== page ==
diagnosing the cause of "video/audio resync frames removed"

Hi all

Sorry if this is dumb question. I did do a quick forum search but didn't find an answer...

I have a video which I'm attempting to process. In short, it's an MPEG 2 TS containing a single h.264 video stream and 2 audio streams (DD/AC3 5.1 and AAC 2.0). The file loads successfully (5.3.80.759), I mark my scenes, then click File -> save video as -> h.264 transport stream profile. At the end of the output process:

Mode: Frame Accurate
Output format: TS
Video length: 7165
Video length: 01:59:25
Video size: 10329MB
Output scenes: 11
Video output frames: 179147
Audio output frames: 391888
Processing time (secs): 1111
Processed frames/sec: 161.25
Actual Video Bitrate: 10.72 Mbps
* Audio frame errors: 2
* Video resync frames removed: 470
* Audio resync frames removed: 75
TS Video packets: 54776589
TS Audio packets: 2695634
TS PSI packets: 140622
TS Null packets: 0
TS MUX Rate (Mbps): 19.20000
-TS Discontinuities: 1

I'm concerned about the high resync frames removed counts. I assume resync frame removal is undesirable. Therefore I want to understand more and attempt to mitigate or eliminate the cause(s).

Two questions:
1. What is the implication of a video or audio resync frame removal? (In other words: why would a frame be removed, and what would the effect on the output be?)
2. How can I discover the cause and/or location of the removed frame(s)? (I glanced over the content of the log file and there don't seem to be any relevant marker entries.)

Note, this is the first time I've encountered this problem with video from this source. TVS has processed other videos from the same source and with the same process/steps (ie. haven't needed to QSF etc.) without problem.
 

Dan203

Senior Developer
Staff member
They're caused by corruption in the source video. Usually some sort of transmission error in the source or possibly some sort of corruption that happens at transfer. (common for .tivo files)

Even though the number seems high it's really only about 15 seconds of content at 29.97fps or only 8 seconds at 59.94. And they're probably not consecutive. More likely they're a few short 1-2 second glitches at various places in the content. Unfortunately VideoReDo does not keep track of where exactly in the source video errors occur, so there is no easy way to track these down.
 

jmc

Active member
The log file can be set to several detail levels...Can get quite overwhelming at higher levels.
The Devs seem to ask for a "medium" level setting when looking into a problem.

Tools/Options/Stream parameters...
"Detect / resync missing frames" can be set to...

"Ignore"
"Resync - Insert Extra Video Frames"
"Resync - Remove Audio Frames"

Don't know if this will have any effect on what you are doing or not.
Not sure when this comes into effect...QSF ?

jmc
 
Thanks for the info Dan203.

In my opinion it's very unfortunate that there's no additional detail in the log file. I would value the ability to locate, review and - if possible/applicable/sensible - amend any output scene that is affected by corruption. You're right that it's probably only about 15 seconds. However, as a perfectionist, to me that's significant. Furthermore, when you consider that it's 15 seconds with 2 or 3 hours of source content, locating the corruption is like trying to find a needle in a haystack! Please would you consider increasing the detail in the log file as a future enhancement.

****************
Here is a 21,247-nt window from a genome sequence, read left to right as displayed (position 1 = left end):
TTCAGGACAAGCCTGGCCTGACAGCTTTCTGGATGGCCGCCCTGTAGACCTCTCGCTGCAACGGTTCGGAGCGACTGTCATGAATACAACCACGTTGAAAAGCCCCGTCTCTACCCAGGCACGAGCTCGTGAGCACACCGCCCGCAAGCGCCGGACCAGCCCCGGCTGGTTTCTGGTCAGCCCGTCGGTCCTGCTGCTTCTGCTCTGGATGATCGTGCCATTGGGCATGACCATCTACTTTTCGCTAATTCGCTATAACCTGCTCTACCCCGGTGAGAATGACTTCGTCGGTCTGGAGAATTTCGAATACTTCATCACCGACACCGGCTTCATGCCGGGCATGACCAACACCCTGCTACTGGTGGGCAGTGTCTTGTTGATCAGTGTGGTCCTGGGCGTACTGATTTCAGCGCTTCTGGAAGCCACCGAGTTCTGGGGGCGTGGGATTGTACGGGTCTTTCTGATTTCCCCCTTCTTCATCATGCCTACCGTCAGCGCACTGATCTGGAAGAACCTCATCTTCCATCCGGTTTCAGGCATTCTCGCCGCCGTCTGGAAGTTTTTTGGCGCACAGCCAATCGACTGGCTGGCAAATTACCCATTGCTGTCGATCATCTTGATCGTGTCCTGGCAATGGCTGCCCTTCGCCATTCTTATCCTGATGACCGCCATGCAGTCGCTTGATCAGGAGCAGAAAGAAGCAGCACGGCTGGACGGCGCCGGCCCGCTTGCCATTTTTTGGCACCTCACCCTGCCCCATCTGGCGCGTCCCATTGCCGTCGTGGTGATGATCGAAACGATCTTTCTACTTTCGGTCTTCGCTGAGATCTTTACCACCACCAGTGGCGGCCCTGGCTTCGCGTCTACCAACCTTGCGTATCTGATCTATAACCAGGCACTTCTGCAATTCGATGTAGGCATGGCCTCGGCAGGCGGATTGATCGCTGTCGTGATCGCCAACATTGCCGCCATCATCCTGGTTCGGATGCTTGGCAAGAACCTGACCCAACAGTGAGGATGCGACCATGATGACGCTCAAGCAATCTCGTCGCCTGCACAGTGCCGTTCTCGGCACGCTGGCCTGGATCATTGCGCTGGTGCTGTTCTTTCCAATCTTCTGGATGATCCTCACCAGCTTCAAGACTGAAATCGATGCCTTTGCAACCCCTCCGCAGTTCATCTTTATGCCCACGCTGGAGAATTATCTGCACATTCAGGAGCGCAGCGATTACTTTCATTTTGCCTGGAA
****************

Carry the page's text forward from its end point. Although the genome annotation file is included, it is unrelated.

Some follow up questions...
1. Is the corruption definitely within scenes I've chosen to keep, or could it be in discarded content too?

2. I'm using an output profile which is configured to do intelligent re-encoding. Could resync frame removal indicate that TVS removed and/or re-encoded frames away from the scene joints?
 

Dan203

Senior Developer
Staff member
Thanks for the info Dan203.

In my opinion it's very unfortunate that there's no additional detail in the log file. I would value the ability to locate, review and - if possible/applicable/sensible - amend any output scene that is affected by corruption. You're right that it's probably only about 15 seconds. However, as a perfectionist, to me that's significant. Furthermore, when you consider that it's 15 seconds with 2 or 3 hours of source content, locating the corruption is like trying to find a needle in a haystack! Please would you consider increasing the detail in the log file as a future enhancement.

Some follow up questions...
1. Is the corruption definitely within scenes I've chosen to keep, or could it be in discarded content too?

2. I'm using an output profile which is configured to do intelligent re-encoding. Could resync frame removal indicate that TVS removed and/or re-encoded frames away from the scene joints?
1) For the most part we seek over the parts you cut out, so this is likely to be in the part you kept.

2) It means it removed frames anywhere in the part you kept. Could be 1 frame every second or 470 frames all next to each other. You can try to use the log like jmc suggested but it's difficult to do.
 

MrVideo

New member
Unfortunately VideoReDo does not keep track of where exactly in the source video errors occur, so there is no easy way to track these down.
Huh? That is not true. When I have corrupt sat feed TS files, if I just take the file and write it to another file, the log will contain the exact locations where the the video resync frames were removed. I just search backwards thru the log for removed and you can spot the places where the video frames were removed. You then go to those locations in the source file. Those glitched areas stand out.